Sprained Finger | treatment, taping and recovery

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Sprained Finger | treatment, taping and recovery 2018-01-11T20:00:28+00:00

Sprained finger

By Terry Zeigler, EdD, ATC 

A sprained finger is common in sports with the most common injury being a sprain to one of the ligaments located within the finger. Each finger has three small bones (phalanges) separated by two interphalangeal joints. The thumb is unique and has one interphalangeal joint and only two small phalange bones.

A sprain is an injury to a ligament. Each of the joints located in the finger have collateral ligaments that run along each side of the joints. It is these collateral ligaments that are commonly sprained in sports.

What athletes get a sprained finger? 

Athletes in sports that use balls are the most at risk for a sprained finger including athletes competing in the sports of basketball, baseball, and softball.

What are the classifications of a sprained finger? 

A sprained finger is classified from mild to severe and are diagnosed as first-degree, second-degree, or third-degree sprains.

sprained finger

A first degree sprained finger is considered mild because the ligaments are only stretched and not torn. The athlete may complain of localized swelling and pain around the injured joint. The athlete’s ability to flex and extend the finger may be somewhat limited due to the swelling within the joint. Last, the strength of the finger is usually not affected.

In most first degree sprains, the athlete is able to continue participating in sports. However, the athlete may benefit from taping the injured finger to an adjacent finger to prevent further injury.

A second degree sprained finger results in more damage to the ligament and may also include damage to the joint capsule as well. Because the force of the injury is stronger, the resulting damage may include a partial tear of the ligament and associated joint capsule.

This type of injury results in significantly more swelling and pain. The swelling may extend throughout the finger within the first few hours possibly limiting the range of motion of both joints within the finger. The joint may also be tender to touch specifically over the injury site.

The primary difference between a first and second degree sprain is that there will be laxity in a second degree sprain when the ligament is tested. This means that when a ligament test is performed on an athlete with a first degree sprain, the ligament will be tight. However, a ligament stress test performed on an athlete with a second degree sprain will result in a visual opening of the joint line, but there will be an end point indicating that the ligament is only partially torn.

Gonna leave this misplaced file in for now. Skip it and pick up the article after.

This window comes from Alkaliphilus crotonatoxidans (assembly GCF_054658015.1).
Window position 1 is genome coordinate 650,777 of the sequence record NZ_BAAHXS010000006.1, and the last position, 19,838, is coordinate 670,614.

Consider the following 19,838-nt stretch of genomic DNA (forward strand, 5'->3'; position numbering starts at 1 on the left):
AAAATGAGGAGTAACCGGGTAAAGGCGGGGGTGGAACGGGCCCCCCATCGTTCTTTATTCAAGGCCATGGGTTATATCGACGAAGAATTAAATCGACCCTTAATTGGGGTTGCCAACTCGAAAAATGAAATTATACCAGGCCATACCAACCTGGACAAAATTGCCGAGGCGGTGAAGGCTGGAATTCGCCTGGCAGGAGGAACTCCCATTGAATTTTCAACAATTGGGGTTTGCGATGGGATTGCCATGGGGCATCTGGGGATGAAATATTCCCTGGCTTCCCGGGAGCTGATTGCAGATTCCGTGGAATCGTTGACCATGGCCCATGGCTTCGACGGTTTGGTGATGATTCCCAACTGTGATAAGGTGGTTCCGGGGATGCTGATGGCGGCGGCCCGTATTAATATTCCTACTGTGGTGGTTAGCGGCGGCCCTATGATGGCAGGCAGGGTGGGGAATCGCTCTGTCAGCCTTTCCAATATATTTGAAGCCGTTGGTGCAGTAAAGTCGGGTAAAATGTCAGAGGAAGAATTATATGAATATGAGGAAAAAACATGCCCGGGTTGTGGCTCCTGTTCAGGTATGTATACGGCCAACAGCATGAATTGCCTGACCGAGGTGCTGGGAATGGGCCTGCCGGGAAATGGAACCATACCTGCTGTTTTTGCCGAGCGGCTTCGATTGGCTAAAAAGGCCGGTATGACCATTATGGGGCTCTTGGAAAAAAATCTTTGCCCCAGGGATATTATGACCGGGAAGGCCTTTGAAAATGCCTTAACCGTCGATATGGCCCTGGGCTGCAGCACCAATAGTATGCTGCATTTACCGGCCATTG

A third degree sprained finger is the most severe sprain resulting in a complete rupture of the ligament. A full ligament rupture usually occurs at its attachment, but may also occur in the middle of the ligament. In some cases, the bone can actually be pulled away from the distal attachment causing an avulsion fracture.

A third degree sprained finger is often associated with a subluxation or dislocation of the finger. A subluxation is a partial dislocation that reduces itself and the athlete may not even realize that it has occurred.

An athlete will notice a dislocation of the finger because of the amount of pain and obvious deformity of the finger. The initial instinct of the athlete is to pull on the finger to reduce the dislocation. Even if the athlete reduces the dislocation, the athlete should still be splinted and referred for an x-ray.

A third degree sprain will result in laxity and instability of the finger with severe swelling, pain, and possibly discoloration. All athletes with a suspected third degree sprain need to have the finger splinted and then be referred for an x-ray to rule out a possible fracture.

How is a sprained finger diagnosed? 

A sports medicine professional can diagnose a sprained finger given a thorough medical history and comprehensive physical assessment. If a third degree sprain is suspected, an x-ray can be ordered to rule out a possible fracture. 

What causes a sprained finger? 

The most common mechanism of a sprained finger is a blow to the end of a finger caused by a ball traveling at high speed. An example is a basketball player mishandling a pass and catching it off the end of the finger or a baseball player taking a bad bounce off of a groundball and having the ball strike the end of the finger.

The force of the blow at the end of the finger reverberates up the finger to the joint causing the joint to either hyperextend or move sideways. Either one of these movements can injure the collateral ligaments in the fingers.

Another mechanism of injury in sports is catching a finger in a jersey or piece of sports equipment. If the force is stronger than the tensile strength of the ligament, the ligament can be stretched or torn.

What is the treatment for a sprained finger? 

Once a fracture has been ruled out, sports injury treatment using the P.R.I.C.E. principle should be utilized.

For a first degree finger sprain, the athlete should protect the injured finger with a buddy tape job or finger brace for the first 48 – 72 hoursClick To Tweet Ice can be applied for twenty minutes every two hours either through the use of a small ice pack or cold water immersion.

Cold water immersion is effective treatment for a sprained finger because the cold water can surround all of the injured area rather than just one side of the finger as in the application of an ice pack. Cold water immersion can easily be accomplished with the use of a large cup, water, and the addition of some ice. 

An athlete with a second degree sprain should have the finger splinted by either buddy taping the injured finger to the adjacent finger or by utilizing an aluminum splint. The finger should be splinted so that the injured joint and adjacent bones are immobilized. Aluminum splints can be custom cut to fit and bent to accommodate most finger injuries.